In the fall of 1974, The Chicago Tribune anointed Linda Taylor the “welfare queen,” reporting that she received public aid checks and food stamps while driving a Cadillac and planning a Hawaiian vacation. An Illinois bureaucrat declared that Taylor was responsible for “the most massive case of welfare fraud that has ever been perpetrated in the 50 states.” Ronald Reagan then shone a spotlight on Taylor and her crimes, asserting during his 1976 presidential run that she used 80 aliases and that “her tax-free cash income alone has been running $150,000 a year.” In a recording of one campaign event, you can hear the crowd emit a collective gasp when Reagan recites that enormous dollar figure.
Linda Taylor became the living template for a racist stereotype: the greedy black woman getting rich off taxpayer money. That vicious, baseless caricature demonized some of the nation’s most vulnerable people, laying the groundwork for bipartisan welfare reforms that slashed direct aid to the poor. And the Taylor-inspired trope continues to haunt our political conversation, as elected officials claim that aid programs are plagued by fraud and call for food stamp recipients to be banned from purchasing “luxury” items like lobster. (There is no evidence that people who get food stamps eat a disproportionate amount of lobster.)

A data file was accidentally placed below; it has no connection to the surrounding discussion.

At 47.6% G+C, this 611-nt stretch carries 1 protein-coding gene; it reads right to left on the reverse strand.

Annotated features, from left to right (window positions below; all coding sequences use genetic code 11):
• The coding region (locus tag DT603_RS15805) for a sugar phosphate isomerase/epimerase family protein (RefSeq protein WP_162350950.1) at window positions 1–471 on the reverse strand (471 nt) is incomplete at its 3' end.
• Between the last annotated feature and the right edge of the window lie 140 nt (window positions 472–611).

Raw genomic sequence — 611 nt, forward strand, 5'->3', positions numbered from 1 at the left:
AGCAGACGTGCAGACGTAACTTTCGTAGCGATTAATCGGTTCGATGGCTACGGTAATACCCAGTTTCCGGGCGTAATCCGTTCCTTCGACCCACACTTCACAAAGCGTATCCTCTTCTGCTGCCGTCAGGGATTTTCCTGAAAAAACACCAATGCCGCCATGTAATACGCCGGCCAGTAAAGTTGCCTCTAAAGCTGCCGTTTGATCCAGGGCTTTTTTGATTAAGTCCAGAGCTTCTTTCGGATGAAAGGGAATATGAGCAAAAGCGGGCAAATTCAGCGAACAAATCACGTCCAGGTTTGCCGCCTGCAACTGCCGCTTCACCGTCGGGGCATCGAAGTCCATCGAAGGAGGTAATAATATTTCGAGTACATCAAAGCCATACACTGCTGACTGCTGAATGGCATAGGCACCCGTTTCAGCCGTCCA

While the welfare queen stereotype endured, Linda Taylor herself has been totally forgotten. At the height of her infamy in the mid-1970s, Taylor wasn’t just depicted as a brazen thief. She was seen as a shape-shifter, a woman who used dozens of aliases and her own racial ambiguity to abet her scams. “Her skin is sallow — like a medium yellow — and she has no features that make her peculiar to any racial background,” a detective explained in one national news item about Taylor. “So she passes as a Filipino. She puts on a black wig and becomes a Negro, and with other makeup and wigs, she passes for white.” Another article said that Taylor, who in the 1970s self-identified as black, was able to pass for “Spanish, Filipino, [and] white.”